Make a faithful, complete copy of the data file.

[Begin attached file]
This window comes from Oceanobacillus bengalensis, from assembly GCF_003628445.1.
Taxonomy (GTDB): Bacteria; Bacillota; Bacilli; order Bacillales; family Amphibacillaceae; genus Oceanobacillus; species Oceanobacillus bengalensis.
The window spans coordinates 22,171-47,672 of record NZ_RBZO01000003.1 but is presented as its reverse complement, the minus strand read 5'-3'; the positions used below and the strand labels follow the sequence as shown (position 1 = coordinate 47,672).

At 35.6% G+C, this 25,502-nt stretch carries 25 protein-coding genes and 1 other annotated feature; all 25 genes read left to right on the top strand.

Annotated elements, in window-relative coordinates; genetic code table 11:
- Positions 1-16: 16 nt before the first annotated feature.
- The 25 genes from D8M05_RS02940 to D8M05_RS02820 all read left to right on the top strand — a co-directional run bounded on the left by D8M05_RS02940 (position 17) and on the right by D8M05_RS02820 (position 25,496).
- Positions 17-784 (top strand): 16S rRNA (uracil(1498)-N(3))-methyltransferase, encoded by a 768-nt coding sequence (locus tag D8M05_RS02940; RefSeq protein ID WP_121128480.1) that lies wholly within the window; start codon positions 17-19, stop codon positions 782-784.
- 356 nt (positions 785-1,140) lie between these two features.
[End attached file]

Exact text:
This window comes from Oceanobacillus bengalensis, from assembly GCF_003628445.1.
Taxonomy (GTDB): Bacteria; Bacillota; Bacilli; order Bacillales; family Amphibacillaceae; genus Oceanobacillus; species Oceanobacillus bengalensis.
The window spans coordinates 22,171-47,672 of record NZ_RBZO01000003.1 but is presented as its reverse complement, the minus strand read 5'-3'; the positions used below and the strand labels follow the sequence as shown (position 1 = coordinate 47,672).

At 35.6% G+C, this 25,502-nt stretch carries 25 protein-coding genes and 1 other annotated feature; all 25 genes read left to right on the top strand.

Annotated elements, in window-relative coordinates; genetic code table 11:
- Positions 1-16: 16 nt before the first annotated feature.
- The 25 genes from D8M05_RS02940 to D8M05_RS02820 all read left to right on the top strand — a co-directional run bounded on the left by D8M05_RS02940 (position 17) and on the right by D8M05_RS02820 (position 25,496).
- Positions 17-784 (top strand): 16S rRNA (uracil(1498)-N(3))-methyltransferase, encoded by a 768-nt coding sequence (locus tag D8M05_RS02940; RefSeq protein ID WP_121128480.1) that lies wholly within the window; start codon positions 17-19, stop codon positions 782-784.
- 356 nt (positions 785-1,140) lie between these two features.